The role of social paradigms in resilience to change is poorly understood. Past research suggests that social paradigms shape human values through socialization, including those for our environment and alter an individual's attentiveness to information. Thus, there is a relationship among personal cognition, the objective environment, social paradigm, and human behavior, which I posit may affect perception of and response to change, hence human adaptive capacity. The western industrialized dominant social paradigm (WISP) is a set of assumptions, concepts, values, and practices that influence our relationship to the environment. It includes beliefs in continuous economic growth; limited governmental intervention in free market systems; and faith that technology will resolve environmental problems. Past research indicates that the WISP correlates negatively with environmental concern and with belief in the need to change behaviors. In this work, measures for environmental values, the WISP, and environmental behaviors were developed from the General Social Survey and analyzed using mediation. The relationship between WISP, environmental concern and environmental behaviors was tested. Regression analysis suggested that WISP reduces environmental concern, thereby reducing environmental behaviors. The spatial relationship between built environment and environmental values and built environment and the WISP was also investigated. The results suggest that geographic regions with less built environment are significantly more environmentally concerned and have higher values of the WISP. Medium-sized cities exhibited significantly lower values of the WISP. Finally, extensive and diverse literature was reviewed to compare other paradigms affecting the relationship between humans and the biophysical environment. Other paradigms foster links between humans and their environment and also serve the purpose of incorporating ritual, myth and story-telling to conform human behavior to the limits of the biophysical environment rather than conforming the biophysical environment to human desires. Accurate perception of environmental feedback and appropriate responses to change increase resilience. This work suggests that the currently predominant social paradigm may reduce our resilience by impairing our perception of change and our willingness to adapt.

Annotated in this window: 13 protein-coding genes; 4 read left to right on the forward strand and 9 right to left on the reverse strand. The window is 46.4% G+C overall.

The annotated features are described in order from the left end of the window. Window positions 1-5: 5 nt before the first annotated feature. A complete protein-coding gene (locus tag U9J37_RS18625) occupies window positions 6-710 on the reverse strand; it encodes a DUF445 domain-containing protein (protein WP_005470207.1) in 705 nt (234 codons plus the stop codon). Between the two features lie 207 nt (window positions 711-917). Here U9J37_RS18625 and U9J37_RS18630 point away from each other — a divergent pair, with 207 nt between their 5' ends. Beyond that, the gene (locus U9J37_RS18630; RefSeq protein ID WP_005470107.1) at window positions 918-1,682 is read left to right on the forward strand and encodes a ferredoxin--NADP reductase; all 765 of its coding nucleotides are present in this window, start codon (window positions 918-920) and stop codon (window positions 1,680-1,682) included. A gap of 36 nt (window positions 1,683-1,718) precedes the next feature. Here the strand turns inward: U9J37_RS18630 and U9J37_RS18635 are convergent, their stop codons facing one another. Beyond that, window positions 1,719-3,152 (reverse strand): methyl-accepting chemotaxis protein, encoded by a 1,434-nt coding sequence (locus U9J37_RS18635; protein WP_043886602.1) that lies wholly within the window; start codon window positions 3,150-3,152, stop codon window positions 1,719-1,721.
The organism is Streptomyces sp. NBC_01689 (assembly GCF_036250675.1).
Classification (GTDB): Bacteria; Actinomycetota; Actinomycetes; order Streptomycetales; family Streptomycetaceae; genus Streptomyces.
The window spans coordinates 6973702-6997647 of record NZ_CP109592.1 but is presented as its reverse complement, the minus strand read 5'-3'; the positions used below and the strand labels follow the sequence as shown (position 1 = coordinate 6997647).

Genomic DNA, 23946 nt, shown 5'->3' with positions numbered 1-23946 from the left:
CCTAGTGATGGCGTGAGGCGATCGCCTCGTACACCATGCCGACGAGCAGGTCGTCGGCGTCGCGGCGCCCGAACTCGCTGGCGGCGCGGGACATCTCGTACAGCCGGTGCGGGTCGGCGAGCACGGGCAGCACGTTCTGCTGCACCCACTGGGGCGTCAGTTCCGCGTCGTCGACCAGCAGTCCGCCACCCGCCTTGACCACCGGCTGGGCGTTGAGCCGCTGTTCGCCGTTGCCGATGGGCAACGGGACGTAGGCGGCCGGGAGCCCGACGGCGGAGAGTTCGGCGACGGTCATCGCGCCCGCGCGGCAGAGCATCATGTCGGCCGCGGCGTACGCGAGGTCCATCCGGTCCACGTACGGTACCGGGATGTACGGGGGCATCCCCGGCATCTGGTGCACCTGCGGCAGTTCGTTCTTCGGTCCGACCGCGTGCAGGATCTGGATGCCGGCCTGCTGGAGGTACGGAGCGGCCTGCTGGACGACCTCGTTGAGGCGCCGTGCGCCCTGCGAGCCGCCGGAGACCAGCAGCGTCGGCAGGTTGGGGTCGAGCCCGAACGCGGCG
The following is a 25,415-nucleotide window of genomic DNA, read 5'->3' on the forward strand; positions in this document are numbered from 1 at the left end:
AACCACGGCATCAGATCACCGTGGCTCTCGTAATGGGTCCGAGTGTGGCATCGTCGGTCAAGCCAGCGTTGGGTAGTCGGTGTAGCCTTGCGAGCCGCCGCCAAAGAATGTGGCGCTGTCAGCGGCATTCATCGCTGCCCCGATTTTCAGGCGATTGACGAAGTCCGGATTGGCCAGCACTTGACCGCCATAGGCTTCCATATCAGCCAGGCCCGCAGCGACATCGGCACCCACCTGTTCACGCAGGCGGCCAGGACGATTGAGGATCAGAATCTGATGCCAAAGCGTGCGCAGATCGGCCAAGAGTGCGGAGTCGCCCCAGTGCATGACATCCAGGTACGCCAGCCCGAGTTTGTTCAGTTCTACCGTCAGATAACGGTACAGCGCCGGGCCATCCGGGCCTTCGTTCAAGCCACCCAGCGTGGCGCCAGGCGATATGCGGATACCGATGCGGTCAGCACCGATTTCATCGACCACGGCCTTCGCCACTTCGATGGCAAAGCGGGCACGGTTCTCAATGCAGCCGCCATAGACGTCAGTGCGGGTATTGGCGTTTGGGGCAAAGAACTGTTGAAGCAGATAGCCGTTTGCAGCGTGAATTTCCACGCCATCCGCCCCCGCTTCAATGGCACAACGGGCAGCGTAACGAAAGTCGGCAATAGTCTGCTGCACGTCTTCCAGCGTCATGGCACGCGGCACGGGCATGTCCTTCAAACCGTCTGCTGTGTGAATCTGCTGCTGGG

Thesis (Ph.D.) University of Alaska Fairbanks, 2009
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